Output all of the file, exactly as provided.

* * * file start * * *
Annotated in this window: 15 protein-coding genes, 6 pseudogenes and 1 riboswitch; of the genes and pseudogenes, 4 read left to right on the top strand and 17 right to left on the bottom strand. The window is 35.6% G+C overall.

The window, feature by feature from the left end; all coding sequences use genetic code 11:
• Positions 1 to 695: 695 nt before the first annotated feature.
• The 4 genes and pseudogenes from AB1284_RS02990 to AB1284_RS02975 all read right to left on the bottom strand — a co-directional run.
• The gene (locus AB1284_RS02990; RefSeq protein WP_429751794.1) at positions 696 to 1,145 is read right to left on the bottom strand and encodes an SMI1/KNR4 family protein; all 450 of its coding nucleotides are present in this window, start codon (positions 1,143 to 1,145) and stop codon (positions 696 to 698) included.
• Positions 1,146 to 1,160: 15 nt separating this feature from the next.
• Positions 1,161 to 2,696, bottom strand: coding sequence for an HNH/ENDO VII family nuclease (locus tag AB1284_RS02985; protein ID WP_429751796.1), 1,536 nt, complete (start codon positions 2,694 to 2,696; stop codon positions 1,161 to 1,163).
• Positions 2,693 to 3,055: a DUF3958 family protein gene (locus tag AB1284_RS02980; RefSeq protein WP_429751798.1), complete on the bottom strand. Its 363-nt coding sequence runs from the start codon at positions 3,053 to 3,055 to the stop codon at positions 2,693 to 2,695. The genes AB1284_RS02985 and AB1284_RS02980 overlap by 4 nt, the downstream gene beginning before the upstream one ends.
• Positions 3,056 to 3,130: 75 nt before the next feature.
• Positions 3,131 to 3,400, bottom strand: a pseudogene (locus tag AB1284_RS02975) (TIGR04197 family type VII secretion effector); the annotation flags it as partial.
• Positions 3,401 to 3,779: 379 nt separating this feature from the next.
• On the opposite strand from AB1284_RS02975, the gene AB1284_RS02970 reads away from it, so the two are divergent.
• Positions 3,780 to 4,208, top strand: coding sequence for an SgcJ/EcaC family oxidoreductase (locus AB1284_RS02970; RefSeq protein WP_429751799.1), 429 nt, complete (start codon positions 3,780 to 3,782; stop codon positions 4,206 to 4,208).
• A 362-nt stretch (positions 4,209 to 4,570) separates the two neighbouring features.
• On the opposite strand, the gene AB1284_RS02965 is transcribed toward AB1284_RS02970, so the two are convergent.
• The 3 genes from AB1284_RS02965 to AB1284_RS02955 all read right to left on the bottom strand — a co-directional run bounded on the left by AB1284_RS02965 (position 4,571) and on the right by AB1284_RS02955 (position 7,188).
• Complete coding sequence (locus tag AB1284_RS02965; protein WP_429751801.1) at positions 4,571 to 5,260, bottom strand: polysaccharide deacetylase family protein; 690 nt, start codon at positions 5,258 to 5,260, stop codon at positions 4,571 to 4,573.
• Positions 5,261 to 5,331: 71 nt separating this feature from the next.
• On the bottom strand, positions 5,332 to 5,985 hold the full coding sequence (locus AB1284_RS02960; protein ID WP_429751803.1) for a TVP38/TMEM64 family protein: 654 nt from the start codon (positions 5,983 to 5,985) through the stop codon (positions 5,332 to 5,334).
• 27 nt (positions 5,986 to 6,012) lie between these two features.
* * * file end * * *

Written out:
Annotated in this window: 15 protein-coding genes, 6 pseudogenes and 1 riboswitch; of the genes and pseudogenes, 4 read left to right on the top strand and 17 right to left on the bottom strand. The window is 35.6% G+C overall.

The window, feature by feature from the left end; all coding sequences use genetic code 11:
• Positions 1 to 695: 695 nt before the first annotated feature.
• The 4 genes and pseudogenes from AB1284_RS02990 to AB1284_RS02975 all read right to left on the bottom strand — a co-directional run.
• The gene (locus AB1284_RS02990; RefSeq protein WP_429751794.1) at positions 696 to 1,145 is read right to left on the bottom strand and encodes an SMI1/KNR4 family protein; all 450 of its coding nucleotides are present in this window, start codon (positions 1,143 to 1,145) and stop codon (positions 696 to 698) included.
• Positions 1,146 to 1,160: 15 nt separating this feature from the next.
• Positions 1,161 to 2,696, bottom strand: coding sequence for an HNH/ENDO VII family nuclease (locus tag AB1284_RS02985; protein ID WP_429751796.1), 1,536 nt, complete (start codon positions 2,694 to 2,696; stop codon positions 1,161 to 1,163).
• Positions 2,693 to 3,055: a DUF3958 family protein gene (locus tag AB1284_RS02980; RefSeq protein WP_429751798.1), complete on the bottom strand. Its 363-nt coding sequence runs from the start codon at positions 3,053 to 3,055 to the stop codon at positions 2,693 to 2,695. The genes AB1284_RS02985 and AB1284_RS02980 overlap by 4 nt, the downstream gene beginning before the upstream one ends.
• Positions 3,056 to 3,130: 75 nt before the next feature.
• Positions 3,131 to 3,400, bottom strand: a pseudogene (locus tag AB1284_RS02975) (TIGR04197 family type VII secretion effector); the annotation flags it as partial.
• Positions 3,401 to 3,779: 379 nt separating this feature from the next.
• On the opposite strand from AB1284_RS02975, the gene AB1284_RS02970 reads away from it, so the two are divergent.
• Positions 3,780 to 4,208, top strand: coding sequence for an SgcJ/EcaC family oxidoreductase (locus AB1284_RS02970; RefSeq protein WP_429751799.1), 429 nt, complete (start codon positions 3,780 to 3,782; stop codon positions 4,206 to 4,208).
• A 362-nt stretch (positions 4,209 to 4,570) separates the two neighbouring features.
• On the opposite strand, the gene AB1284_RS02965 is transcribed toward AB1284_RS02970, so the two are convergent.
• The 3 genes from AB1284_RS02965 to AB1284_RS02955 all read right to left on the bottom strand — a co-directional run bounded on the left by AB1284_RS02965 (position 4,571) and on the right by AB1284_RS02955 (position 7,188).
• Complete coding sequence (locus tag AB1284_RS02965; protein WP_429751801.1) at positions 4,571 to 5,260, bottom strand: polysaccharide deacetylase family protein; 690 nt, start codon at positions 5,258 to 5,260, stop codon at positions 4,571 to 4,573.
• Positions 5,261 to 5,331: 71 nt separating this feature from the next.
• On the bottom strand, positions 5,332 to 5,985 hold the full coding sequence (locus AB1284_RS02960; protein ID WP_429751803.1) for a TVP38/TMEM64 family protein: 654 nt from the start codon (positions 5,983 to 5,985) through the stop codon (positions 5,332 to 5,334).
• 27 nt (positions 5,986 to 6,012) lie between these two features.